INTERVIEW / Matt Johnson of Matt & Kim talks Injuries and Self-Made Music Videos

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Photos and Interview by Rickie McCanna

I recently sat down with Matt Johnson of the indie power duo, Matt and Kim ahead of their ‘Grand’ Ten Year Anniversary Tour which kicks off Thursday in Cleveland, Ohio at the Agora.

The duo are also viral video stars known for their innovative video concepts, from their captivating music videos to their “Matt and Kim Show Ya Stuff” vlog which allows fans a personal glimpse into their lives off the stage. Notably, Matt and Kim took home an MTV Video Music Award for “Breakthrough Video’’ for their self-made video “Lessons Learned” in which they stripped naked on a wide-eyed walk through Times Square on a very cold winter day.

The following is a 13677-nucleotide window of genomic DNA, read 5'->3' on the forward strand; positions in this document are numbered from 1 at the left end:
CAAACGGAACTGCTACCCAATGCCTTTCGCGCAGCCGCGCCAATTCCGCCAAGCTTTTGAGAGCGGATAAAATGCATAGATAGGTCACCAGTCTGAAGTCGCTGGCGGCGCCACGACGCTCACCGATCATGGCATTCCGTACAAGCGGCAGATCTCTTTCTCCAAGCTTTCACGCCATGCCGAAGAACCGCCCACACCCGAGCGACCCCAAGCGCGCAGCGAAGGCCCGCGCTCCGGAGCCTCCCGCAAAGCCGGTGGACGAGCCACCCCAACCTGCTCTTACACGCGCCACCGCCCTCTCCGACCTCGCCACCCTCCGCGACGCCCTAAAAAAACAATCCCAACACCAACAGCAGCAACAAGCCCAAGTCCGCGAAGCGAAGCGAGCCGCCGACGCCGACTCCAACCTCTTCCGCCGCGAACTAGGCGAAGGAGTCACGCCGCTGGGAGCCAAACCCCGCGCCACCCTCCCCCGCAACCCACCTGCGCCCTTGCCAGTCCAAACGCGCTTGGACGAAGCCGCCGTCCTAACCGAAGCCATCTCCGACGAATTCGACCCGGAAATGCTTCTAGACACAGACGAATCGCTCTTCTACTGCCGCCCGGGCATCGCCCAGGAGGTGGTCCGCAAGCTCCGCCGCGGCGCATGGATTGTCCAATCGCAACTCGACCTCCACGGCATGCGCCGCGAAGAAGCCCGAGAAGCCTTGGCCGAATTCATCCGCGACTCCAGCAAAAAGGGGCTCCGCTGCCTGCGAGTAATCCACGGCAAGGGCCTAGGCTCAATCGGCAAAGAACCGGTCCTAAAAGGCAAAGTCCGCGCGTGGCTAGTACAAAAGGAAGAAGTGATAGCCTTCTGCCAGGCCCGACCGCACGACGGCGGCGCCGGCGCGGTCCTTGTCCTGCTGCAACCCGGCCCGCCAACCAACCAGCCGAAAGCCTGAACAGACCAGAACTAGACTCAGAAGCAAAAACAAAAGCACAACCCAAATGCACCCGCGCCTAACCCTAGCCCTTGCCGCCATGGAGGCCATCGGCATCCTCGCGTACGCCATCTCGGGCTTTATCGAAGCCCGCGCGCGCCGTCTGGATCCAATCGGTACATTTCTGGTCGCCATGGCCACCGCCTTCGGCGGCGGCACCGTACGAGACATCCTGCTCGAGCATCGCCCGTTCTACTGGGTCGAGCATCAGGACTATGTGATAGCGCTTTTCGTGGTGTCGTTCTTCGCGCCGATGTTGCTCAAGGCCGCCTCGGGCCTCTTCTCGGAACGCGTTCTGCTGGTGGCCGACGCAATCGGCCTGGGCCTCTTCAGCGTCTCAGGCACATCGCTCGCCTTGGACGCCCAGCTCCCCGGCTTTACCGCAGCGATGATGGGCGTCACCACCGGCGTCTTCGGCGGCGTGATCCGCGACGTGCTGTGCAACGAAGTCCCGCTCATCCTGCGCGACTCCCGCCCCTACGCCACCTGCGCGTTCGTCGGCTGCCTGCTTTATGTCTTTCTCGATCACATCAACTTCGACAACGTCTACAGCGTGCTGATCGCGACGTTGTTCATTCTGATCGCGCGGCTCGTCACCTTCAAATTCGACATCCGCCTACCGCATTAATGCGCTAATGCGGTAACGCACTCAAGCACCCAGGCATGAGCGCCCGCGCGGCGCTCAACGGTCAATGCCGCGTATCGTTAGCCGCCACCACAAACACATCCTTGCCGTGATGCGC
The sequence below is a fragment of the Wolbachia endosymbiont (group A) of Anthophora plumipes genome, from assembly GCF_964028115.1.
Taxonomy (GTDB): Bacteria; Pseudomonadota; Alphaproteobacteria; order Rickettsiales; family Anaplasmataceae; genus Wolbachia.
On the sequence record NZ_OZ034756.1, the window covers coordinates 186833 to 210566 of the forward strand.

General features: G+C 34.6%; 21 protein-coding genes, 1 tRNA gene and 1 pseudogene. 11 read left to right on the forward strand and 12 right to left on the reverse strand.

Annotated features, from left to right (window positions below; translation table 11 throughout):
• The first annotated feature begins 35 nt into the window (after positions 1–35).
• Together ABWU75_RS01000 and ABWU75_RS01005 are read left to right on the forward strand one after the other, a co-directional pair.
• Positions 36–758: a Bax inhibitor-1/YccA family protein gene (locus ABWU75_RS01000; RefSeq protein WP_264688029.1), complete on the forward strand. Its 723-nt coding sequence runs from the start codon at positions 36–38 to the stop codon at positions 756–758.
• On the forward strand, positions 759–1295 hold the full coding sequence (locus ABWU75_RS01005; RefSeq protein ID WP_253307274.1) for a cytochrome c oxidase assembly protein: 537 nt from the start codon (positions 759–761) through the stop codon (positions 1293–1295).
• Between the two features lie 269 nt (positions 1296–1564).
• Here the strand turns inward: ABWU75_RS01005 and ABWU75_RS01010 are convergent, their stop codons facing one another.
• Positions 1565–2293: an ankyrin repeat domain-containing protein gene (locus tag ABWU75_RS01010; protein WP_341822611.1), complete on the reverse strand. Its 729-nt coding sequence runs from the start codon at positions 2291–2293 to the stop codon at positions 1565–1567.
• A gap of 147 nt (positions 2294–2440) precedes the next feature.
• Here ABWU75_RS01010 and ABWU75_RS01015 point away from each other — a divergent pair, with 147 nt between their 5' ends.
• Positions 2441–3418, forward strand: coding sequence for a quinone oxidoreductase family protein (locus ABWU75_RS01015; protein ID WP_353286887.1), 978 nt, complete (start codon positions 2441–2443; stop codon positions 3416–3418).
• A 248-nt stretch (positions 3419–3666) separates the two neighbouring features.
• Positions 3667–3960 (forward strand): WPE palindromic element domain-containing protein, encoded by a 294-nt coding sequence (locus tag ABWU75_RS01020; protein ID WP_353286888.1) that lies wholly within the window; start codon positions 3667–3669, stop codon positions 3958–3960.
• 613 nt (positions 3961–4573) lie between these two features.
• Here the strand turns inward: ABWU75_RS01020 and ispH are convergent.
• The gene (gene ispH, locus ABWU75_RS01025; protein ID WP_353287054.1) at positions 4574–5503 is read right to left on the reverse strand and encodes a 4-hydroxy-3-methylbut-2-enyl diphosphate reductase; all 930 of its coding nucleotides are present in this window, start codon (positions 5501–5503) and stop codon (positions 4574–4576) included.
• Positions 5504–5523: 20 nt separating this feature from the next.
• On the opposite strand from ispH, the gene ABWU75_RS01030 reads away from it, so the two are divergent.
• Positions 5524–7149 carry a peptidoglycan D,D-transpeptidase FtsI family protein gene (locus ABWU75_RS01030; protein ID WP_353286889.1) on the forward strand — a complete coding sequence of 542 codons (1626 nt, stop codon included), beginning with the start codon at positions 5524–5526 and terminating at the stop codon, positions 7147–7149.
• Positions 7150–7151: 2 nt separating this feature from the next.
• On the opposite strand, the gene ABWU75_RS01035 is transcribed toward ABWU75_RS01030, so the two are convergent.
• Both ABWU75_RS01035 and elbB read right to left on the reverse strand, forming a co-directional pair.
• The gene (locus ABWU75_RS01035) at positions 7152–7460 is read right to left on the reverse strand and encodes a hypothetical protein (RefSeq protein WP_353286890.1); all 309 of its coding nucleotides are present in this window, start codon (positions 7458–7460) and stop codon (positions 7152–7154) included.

Matt and Kim recently started a podcast of their own, aptly titled The Matt and Kim Podcast, where the two of them discuss crazy hypotheticals. There are a lot of laughs, but the conversation is as thoughtful as it is fun. It's all very Matt and Kim. New episodes drop weekly. 

To mark the anniversary of their sophomore album GRAND, Matt and Kim announced the GRAND 10 Year Celebration Tour where, for the first time ever, they will play their breakout album in full + a few fan favorites. Self-recorded by the duo in Matt's childhood home in rural Vermont, the album features hits “Daylight”, which is certified RIAA platinum, “Lessons Learned”, whose video won the VMA for Breakthrough Video, and fan favorite "Good Ol' Fashion Nightmare". 

Find tour dates and much more at: 

I did want to start at the beginning since this is an anniversary tour, I know you and Kim met in college and you moved into together fairly quickly, what made you take that huge step right at the beginning of your relationship?